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News » It all seems a bit point-less Skiles frets as Bucks falter in scoring

It all seems a bit point-less Skiles frets as Bucks falter in scoring

It all seems a bit point-less  Skiles frets as Bucks falter in scoring By CHARLES F. GARDNER

Minneapolis - Nobody said the Milwaukee Bucks would be an offensive juggernaut this season.

But a few of the early numbers are raising alarm bells for Bucks coach Scott Skiles, even though the team is just three games into its National Basketball Association season.

For instance, the Bucks are ranked 29th among 30 teams in field goal percentage, sinking 40.2%. They are 29th in scoring, at 87.7 points per game.

And the Bucks are last in the league in free throw percentage at 64.5%, making 40 of 62 attempts. Also concerning is the fact that Milwaukee's opponents have made more free throws (68) than the Bucks have attempted.

"There are definitely instances where we're not going to our spots quick enough. Our execution isn't as sharp as it needs to be," Skiles said of the team's evolving offense. "But more than anything right now is just making open shots.

"We continue to do a nice job of moving the ball to each other. We don't have anybody who is greedy out there. At this level on a rare occasion you can have a poor shooting night and still win.

"But for the most part, if you have a sub-40% shooting night, it's very, very difficult to win."

The Bucks almost did it in Chicago on Tuesday, shooting 39.6% but limiting the Bulls to 39.2% shooting.

Chicago held a 15-point advantage from the foul line and rallied for an 83-81 victory after scoring just 29 points in the first half.

Minnesota is the next challenge for the Bucks on Friday night at the Target Center, and Milwaukee again will be without shooting guard Michael Redd, out at least two weeks with a strained left patella tendon.

Redd's absence hurts, but the Bucks have the leading rookie scorer in the league in point guard Brandon Jennings (22-point average) and plenty of other weapons.

"I would be concerned if I thought, 'How are we even going to get a shot?' " Skiles said. "But that hasn't happened. We've got to keep working on our execution and our decisions and knocking down open shots."

One way the Bucks have been scoring is in the transition game after opponents' turnovers. They have averaged 21.3 points off turnovers, the third-highest total in the league.

Jennings, who struggled with his shooting touch in the preseason, has confidently shot 48% from the field in his first three pro games (26 of 54).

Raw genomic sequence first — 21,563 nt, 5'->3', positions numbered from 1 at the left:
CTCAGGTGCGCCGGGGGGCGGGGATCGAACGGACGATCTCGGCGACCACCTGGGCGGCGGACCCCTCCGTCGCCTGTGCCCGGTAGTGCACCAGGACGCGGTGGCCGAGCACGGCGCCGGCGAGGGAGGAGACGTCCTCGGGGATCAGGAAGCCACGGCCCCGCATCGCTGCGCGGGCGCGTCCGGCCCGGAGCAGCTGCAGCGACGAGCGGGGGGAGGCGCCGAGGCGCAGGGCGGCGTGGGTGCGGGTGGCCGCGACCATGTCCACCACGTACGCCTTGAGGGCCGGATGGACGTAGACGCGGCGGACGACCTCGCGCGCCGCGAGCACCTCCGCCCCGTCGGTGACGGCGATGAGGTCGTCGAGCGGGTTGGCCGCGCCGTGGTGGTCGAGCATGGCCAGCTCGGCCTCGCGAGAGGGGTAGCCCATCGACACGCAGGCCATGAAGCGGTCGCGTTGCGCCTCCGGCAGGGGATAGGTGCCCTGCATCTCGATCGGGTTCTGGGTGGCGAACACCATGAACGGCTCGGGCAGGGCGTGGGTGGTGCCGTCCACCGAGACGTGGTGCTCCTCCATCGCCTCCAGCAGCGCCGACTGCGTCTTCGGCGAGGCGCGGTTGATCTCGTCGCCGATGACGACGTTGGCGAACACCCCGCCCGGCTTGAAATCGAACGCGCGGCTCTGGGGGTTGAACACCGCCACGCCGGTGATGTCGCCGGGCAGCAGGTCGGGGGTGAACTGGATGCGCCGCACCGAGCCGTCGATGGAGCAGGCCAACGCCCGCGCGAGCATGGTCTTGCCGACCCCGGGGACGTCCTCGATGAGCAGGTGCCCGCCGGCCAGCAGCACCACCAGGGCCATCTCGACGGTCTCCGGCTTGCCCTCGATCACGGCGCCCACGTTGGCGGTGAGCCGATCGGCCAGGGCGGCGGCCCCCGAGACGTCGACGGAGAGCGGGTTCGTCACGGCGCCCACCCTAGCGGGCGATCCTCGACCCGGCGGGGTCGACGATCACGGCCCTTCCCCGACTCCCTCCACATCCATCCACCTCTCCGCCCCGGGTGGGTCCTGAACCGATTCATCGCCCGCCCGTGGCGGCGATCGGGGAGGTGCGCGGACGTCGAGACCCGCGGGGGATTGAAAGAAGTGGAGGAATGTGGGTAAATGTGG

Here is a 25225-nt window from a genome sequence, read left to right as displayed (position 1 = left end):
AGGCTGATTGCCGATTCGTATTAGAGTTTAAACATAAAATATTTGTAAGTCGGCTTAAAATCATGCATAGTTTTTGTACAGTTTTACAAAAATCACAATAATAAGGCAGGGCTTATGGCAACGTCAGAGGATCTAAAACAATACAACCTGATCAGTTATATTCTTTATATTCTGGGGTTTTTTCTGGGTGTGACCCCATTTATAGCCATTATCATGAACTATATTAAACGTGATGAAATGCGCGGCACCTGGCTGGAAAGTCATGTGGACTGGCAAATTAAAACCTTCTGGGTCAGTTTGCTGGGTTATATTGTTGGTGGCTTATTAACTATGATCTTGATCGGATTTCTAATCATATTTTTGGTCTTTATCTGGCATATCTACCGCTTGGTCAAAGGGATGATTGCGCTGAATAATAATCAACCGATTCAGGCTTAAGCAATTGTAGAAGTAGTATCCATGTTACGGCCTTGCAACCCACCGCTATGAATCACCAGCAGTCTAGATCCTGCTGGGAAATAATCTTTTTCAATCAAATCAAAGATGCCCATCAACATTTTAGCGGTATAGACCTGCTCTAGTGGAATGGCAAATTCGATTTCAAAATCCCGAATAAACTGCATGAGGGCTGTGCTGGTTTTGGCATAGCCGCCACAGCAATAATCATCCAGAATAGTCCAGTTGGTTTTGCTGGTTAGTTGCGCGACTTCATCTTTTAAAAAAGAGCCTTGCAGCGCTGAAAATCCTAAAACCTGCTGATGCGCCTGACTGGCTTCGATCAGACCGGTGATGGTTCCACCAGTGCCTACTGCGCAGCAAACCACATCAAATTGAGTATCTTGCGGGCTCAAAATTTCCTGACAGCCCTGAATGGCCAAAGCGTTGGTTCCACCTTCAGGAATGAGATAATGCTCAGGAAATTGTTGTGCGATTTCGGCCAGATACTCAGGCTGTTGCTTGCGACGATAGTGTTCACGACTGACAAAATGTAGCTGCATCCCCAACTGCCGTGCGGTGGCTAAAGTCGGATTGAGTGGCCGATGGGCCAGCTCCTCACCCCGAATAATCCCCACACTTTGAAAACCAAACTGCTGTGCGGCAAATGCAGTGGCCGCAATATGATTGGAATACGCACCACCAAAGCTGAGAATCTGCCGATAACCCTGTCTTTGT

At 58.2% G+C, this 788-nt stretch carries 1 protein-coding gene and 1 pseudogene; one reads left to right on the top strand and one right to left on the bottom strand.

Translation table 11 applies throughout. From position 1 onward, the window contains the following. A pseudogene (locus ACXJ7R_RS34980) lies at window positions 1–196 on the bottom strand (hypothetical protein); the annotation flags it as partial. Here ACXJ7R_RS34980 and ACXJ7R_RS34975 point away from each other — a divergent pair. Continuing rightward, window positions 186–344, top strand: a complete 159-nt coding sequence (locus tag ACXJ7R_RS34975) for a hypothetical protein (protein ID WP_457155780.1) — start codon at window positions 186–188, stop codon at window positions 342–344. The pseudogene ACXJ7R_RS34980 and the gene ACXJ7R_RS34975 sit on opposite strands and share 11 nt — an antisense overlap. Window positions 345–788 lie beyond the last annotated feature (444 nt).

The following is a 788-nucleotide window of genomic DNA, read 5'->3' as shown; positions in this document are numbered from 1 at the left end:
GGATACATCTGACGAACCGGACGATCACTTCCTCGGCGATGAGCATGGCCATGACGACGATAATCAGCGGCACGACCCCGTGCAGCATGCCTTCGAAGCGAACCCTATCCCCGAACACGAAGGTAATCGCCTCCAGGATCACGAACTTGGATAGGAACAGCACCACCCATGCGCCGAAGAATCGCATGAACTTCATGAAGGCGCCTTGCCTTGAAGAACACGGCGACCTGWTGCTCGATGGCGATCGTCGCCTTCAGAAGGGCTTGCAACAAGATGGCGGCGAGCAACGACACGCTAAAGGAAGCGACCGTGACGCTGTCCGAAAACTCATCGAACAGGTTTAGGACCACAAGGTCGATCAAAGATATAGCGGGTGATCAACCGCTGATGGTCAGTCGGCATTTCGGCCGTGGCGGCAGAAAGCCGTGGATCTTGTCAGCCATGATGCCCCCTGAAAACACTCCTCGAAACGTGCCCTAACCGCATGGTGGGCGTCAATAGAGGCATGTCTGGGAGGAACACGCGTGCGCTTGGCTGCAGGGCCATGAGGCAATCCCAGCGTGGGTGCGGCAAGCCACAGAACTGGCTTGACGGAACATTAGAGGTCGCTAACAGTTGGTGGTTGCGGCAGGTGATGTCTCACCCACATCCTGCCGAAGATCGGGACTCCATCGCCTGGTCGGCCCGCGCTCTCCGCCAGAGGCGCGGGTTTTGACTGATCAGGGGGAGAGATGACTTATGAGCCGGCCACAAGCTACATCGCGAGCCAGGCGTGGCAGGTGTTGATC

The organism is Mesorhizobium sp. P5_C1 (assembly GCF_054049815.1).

But several other Bucks players are shooting well below their career norms, including power forward Hakim Warrick at 35.9%, small forward Carlos Delfino at 31.3% and guard Charlie Bell at 38.1%.

Warrick said he returned to the team's training facility on Wednesday night for an hour of shooting practice.

"I'm not worrying about it," Warrick said. "I got in the gym and got some shots up, to try to get back in a rhythm. I haven't been shooting like this in a while.

"It's frustrating, but I've been getting good looks. Whenever you're playing with a point guard like Brandon, he's going to get you good looks."

Warrick played a key role in the Bucks' victory over Detroit by getting to the foul line for 15 attempts and converting 10.

"We haven't got to the line a lot, and when you don't get there a lot, you have to make them," Skiles said. "We're shooting around 65% and our opponents around 75%.

"We need to be shooting around 75%."

Skiles said it was just a three-game sample and "normally guys are going to revert to who they really are."

And the Bucks also will have to rely heavily on their defense, which Skiles said was the best in his Milwaukee tenure in the first half against the Bulls on Tuesday.

The Bucks rank sixth in the league in defensive field goal percentage (42.8%) and are tied for third in average points allowed (89.0).

"That's where we'd like our opponents to be, in the high-80s and low-90s and for us be in the mid-90s and above," Skiles said.

Copyright 2009, Journal Sentinel Inc. All rights reserved. (Note: This notice does not apply to those news items already copyrighted and received through wire services or other media.)

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